Direct pairwise comparisons of Brut with Zero Dosage show that much more than sweetness is involved. The closest exact parallel was at Philipponnat, where the Royale Réserve Brut and Non Dosé both had base vintage 2010, and are exactly the same blend. The only difference was that Brut has 8 g/l dosage and was disgorged a bit earlier (December 2013) compared with the Non Dosé, which was disgorged later (April 2014). The non dosé has a more citric impression to nose than the Brut. It’s certainly drier, but more to the point, shows more minerality with suggestions of salinity at the end. But the Brut feels more like a full year older, with more sense of flavors broadening out with development. This seems to support the idea that zero dosage Champagnes mature more slowly (some people argue that they don’t mature at all), because the normal development of Champagne depends on the reaction of sugar with nitrogenous components in the wine. A fair summary is that the non dosage is less generous, less broad, but more precise. The main point is that the difference is not just a matter of the sweetness level, but the whole flavor spectrum is shifted from stone to citrus.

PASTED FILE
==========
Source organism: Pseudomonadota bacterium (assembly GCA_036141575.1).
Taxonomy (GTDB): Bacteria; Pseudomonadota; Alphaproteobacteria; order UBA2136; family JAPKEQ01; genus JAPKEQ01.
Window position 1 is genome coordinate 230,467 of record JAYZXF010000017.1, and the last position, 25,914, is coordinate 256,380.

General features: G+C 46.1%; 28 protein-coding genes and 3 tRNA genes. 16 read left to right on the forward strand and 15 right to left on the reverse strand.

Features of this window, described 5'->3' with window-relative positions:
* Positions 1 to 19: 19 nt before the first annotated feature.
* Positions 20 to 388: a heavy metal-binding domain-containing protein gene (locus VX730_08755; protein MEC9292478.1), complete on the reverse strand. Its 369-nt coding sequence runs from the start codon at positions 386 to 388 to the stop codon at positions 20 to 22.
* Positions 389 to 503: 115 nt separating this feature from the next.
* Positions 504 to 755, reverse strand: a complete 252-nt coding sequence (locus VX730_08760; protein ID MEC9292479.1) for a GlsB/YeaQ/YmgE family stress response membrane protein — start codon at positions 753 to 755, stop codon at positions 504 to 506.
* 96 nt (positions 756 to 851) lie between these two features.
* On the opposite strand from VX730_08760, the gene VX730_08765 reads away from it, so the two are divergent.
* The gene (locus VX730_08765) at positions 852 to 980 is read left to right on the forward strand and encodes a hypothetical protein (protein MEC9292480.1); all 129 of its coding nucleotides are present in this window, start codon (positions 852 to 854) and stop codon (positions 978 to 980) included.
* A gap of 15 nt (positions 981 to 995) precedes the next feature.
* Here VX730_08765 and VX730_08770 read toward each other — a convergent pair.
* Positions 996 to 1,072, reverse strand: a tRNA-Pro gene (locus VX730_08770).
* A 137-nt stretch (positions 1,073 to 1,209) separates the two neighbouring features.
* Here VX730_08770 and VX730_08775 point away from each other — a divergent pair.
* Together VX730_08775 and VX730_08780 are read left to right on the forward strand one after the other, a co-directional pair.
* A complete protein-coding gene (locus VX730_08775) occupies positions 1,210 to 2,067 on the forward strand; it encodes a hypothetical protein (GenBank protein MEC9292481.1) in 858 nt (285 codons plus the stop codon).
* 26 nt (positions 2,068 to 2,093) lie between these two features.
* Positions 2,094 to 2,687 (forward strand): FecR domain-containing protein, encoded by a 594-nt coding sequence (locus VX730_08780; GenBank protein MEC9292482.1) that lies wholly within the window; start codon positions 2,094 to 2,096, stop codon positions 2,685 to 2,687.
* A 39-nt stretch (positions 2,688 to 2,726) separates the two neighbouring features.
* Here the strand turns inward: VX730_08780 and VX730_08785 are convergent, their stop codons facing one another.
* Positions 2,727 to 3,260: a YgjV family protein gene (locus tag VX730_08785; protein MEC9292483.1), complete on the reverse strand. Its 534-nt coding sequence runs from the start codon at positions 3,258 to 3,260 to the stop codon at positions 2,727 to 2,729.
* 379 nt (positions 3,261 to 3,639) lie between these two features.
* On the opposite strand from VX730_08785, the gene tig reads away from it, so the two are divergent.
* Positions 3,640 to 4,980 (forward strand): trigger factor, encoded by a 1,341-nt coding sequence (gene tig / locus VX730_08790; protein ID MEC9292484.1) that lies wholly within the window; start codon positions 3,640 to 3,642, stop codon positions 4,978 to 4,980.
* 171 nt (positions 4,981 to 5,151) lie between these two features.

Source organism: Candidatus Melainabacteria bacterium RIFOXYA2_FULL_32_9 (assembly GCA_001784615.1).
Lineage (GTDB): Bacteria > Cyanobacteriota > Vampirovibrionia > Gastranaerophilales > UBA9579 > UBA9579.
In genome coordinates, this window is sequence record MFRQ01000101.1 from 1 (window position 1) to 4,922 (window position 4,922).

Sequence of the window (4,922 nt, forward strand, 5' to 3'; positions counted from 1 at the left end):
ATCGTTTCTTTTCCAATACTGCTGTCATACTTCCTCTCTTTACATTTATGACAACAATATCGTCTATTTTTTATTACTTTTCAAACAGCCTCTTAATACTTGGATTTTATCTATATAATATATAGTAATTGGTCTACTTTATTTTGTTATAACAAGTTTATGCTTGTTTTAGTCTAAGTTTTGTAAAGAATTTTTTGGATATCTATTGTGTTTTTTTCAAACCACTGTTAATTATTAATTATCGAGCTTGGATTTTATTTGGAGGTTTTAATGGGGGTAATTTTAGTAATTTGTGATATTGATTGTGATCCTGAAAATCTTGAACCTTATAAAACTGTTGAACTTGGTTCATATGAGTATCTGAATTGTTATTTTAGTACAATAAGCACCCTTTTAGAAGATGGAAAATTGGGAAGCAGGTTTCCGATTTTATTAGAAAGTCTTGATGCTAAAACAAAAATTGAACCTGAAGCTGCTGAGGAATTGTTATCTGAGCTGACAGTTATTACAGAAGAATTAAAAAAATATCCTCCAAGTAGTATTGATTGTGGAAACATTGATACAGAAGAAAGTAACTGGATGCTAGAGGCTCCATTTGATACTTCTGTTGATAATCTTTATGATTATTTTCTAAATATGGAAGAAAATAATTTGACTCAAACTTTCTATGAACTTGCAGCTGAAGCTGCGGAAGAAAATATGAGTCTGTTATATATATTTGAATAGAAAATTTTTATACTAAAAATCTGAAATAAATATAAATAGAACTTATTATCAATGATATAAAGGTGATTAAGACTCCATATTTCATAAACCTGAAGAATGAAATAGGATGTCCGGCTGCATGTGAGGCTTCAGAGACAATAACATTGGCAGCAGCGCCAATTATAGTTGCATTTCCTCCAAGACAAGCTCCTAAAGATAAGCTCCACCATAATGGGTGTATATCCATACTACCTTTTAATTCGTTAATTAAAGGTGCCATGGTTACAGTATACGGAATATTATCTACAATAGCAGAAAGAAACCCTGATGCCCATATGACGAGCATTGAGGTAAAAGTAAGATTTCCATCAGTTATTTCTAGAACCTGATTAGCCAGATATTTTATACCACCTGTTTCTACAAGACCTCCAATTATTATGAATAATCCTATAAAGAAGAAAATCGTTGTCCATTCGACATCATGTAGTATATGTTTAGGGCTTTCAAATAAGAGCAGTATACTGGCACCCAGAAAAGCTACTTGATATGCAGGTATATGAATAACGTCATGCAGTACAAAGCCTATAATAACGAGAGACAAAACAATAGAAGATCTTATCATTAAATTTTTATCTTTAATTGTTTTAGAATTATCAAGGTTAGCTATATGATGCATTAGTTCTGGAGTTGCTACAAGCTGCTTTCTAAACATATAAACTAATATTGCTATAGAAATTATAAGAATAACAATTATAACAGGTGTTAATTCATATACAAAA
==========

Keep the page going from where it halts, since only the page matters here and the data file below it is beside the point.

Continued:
Everywhere I was able to perform a direct comparison of Zero Dosage with Brut, I preferred the former, not because it was drier, but because the fruits were more precise and more elegant, but I would be more inclined to have zero dosage with a meal and Brut as an aperitif. It is a fascinating comparison because so much more than mere sweetness is involved: it offers a whole new insight into Champagne.